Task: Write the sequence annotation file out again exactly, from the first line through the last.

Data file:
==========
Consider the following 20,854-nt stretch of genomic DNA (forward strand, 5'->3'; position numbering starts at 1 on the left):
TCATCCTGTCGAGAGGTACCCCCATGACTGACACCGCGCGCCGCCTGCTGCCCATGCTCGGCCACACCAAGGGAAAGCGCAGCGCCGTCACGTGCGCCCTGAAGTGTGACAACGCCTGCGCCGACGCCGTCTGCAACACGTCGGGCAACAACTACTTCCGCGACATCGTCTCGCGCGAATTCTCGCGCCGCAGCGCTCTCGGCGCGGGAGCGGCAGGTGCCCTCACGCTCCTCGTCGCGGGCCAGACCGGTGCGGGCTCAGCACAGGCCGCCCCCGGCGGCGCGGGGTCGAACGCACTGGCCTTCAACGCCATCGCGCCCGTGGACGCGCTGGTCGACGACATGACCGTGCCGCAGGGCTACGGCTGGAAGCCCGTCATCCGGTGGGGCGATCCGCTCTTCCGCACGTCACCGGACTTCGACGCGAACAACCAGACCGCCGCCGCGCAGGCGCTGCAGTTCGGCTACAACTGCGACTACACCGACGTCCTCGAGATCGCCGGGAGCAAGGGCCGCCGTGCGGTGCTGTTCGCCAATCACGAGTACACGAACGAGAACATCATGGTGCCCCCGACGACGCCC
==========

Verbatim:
Consider the following 20,854-nt stretch of genomic DNA (forward strand, 5'->3'; position numbering starts at 1 on the left):
TCATCCTGTCGAGAGGTACCCCCATGACTGACACCGCGCGCCGCCTGCTGCCCATGCTCGGCCACACCAAGGGAAAGCGCAGCGCCGTCACGTGCGCCCTGAAGTGTGACAACGCCTGCGCCGACGCCGTCTGCAACACGTCGGGCAACAACTACTTCCGCGACATCGTCTCGCGCGAATTCTCGCGCCGCAGCGCTCTCGGCGCGGGAGCGGCAGGTGCCCTCACGCTCCTCGTCGCGGGCCAGACCGGTGCGGGCTCAGCACAGGCCGCCCCCGGCGGCGCGGGGTCGAACGCACTGGCCTTCAACGCCATCGCGCCCGTGGACGCGCTGGTCGACGACATGACCGTGCCGCAGGGCTACGGCTGGAAGCCCGTCATCCGGTGGGGCGATCCGCTCTTCCGCACGTCACCGGACTTCGACGCGAACAACCAGACCGCCGCCGCGCAGGCGCTGCAGTTCGGCTACAACTGCGACTACACCGACGTCCTCGAGATCGCCGGGAGCAAGGGCCGCCGTGCGGTGCTGTTCGCCAATCACGAGTACACGAACGAGAACATCATGGTGCCCCCGACGACGCCC